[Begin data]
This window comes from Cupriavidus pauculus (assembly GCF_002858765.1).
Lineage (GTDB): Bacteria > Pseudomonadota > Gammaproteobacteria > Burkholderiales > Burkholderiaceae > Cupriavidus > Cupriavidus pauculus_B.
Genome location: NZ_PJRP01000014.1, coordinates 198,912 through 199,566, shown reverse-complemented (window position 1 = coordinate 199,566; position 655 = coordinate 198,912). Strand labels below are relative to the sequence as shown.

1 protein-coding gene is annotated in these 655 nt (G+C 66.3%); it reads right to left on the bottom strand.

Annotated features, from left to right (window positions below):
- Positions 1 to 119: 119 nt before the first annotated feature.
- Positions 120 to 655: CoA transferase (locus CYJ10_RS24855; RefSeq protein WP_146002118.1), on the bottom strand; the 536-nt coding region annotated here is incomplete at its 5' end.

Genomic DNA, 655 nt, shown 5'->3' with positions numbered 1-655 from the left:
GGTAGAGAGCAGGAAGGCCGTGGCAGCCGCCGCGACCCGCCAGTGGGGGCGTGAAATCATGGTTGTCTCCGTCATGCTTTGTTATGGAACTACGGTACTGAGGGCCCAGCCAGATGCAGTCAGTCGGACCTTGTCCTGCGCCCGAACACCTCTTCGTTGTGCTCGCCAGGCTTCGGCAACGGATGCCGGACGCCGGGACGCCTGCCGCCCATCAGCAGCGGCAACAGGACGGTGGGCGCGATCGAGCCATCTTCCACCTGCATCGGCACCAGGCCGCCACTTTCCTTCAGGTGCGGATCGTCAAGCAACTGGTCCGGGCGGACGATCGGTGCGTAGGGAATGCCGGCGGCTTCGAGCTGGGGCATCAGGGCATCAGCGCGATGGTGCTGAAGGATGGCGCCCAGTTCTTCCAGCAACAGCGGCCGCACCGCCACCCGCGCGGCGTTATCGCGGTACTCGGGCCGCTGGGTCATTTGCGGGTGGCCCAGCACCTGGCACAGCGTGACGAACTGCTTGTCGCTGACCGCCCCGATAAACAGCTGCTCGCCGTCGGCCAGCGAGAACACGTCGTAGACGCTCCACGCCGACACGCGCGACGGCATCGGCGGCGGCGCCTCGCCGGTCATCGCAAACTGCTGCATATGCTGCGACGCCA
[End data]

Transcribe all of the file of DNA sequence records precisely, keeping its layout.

This window comes from Cupriavidus pauculus (assembly GCF_002858765.1).
Lineage (GTDB): Bacteria > Pseudomonadota > Gammaproteobacteria > Burkholderiales > Burkholderiaceae > Cupriavidus > Cupriavidus pauculus_B.
Genome location: NZ_PJRP01000014.1, coordinates 198,912 through 199,566, shown reverse-complemented (window position 1 = coordinate 199,566; position 655 = coordinate 198,912). Strand labels below are relative to the sequence as shown.

1 protein-coding gene is annotated in these 655 nt (G+C 66.3%); it reads right to left on the bottom strand.

Annotated features, from left to right (window positions below):
- Positions 1 to 119: 119 nt before the first annotated feature.
- Positions 120 to 655: CoA transferase (locus CYJ10_RS24855; RefSeq protein WP_146002118.1), on the bottom strand; the 536-nt coding region annotated here is incomplete at its 5' end.

Genomic DNA, 655 nt, shown 5'->3' with positions numbered 1-655 from the left:
GGTAGAGAGCAGGAAGGCCGTGGCAGCCGCCGCGACCCGCCAGTGGGGGCGTGAAATCATGGTTGTCTCCGTCATGCTTTGTTATGGAACTACGGTACTGAGGGCCCAGCCAGATGCAGTCAGTCGGACCTTGTCCTGCGCCCGAACACCTCTTCGTTGTGCTCGCCAGGCTTCGGCAACGGATGCCGGACGCCGGGACGCCTGCCGCCCATCAGCAGCGGCAACAGGACGGTGGGCGCGATCGAGCCATCTTCCACCTGCATCGGCACCAGGCCGCCACTTTCCTTCAGGTGCGGATCGTCAAGCAACTGGTCCGGGCGGACGATCGGTGCGTAGGGAATGCCGGCGGCTTCGAGCTGGGGCATCAGGGCATCAGCGCGATGGTGCTGAAGGATGGCGCCCAGTTCTTCCAGCAACAGCGGCCGCACCGCCACCCGCGCGGCGTTATCGCGGTACTCGGGCCGCTGGGTCATTTGCGGGTGGCCCAGCACCTGGCACAGCGTGACGAACTGCTTGTCGCTGACCGCCCCGATAAACAGCTGCTCGCCGTCGGCCAGCGAGAACACGTCGTAGACGCTCCACGCCGACACGCGCGACGGCATCGGCGGCGGCGCCTCGCCGGTCATCGCAAACTGCTGCATATGCTGCGACGCCA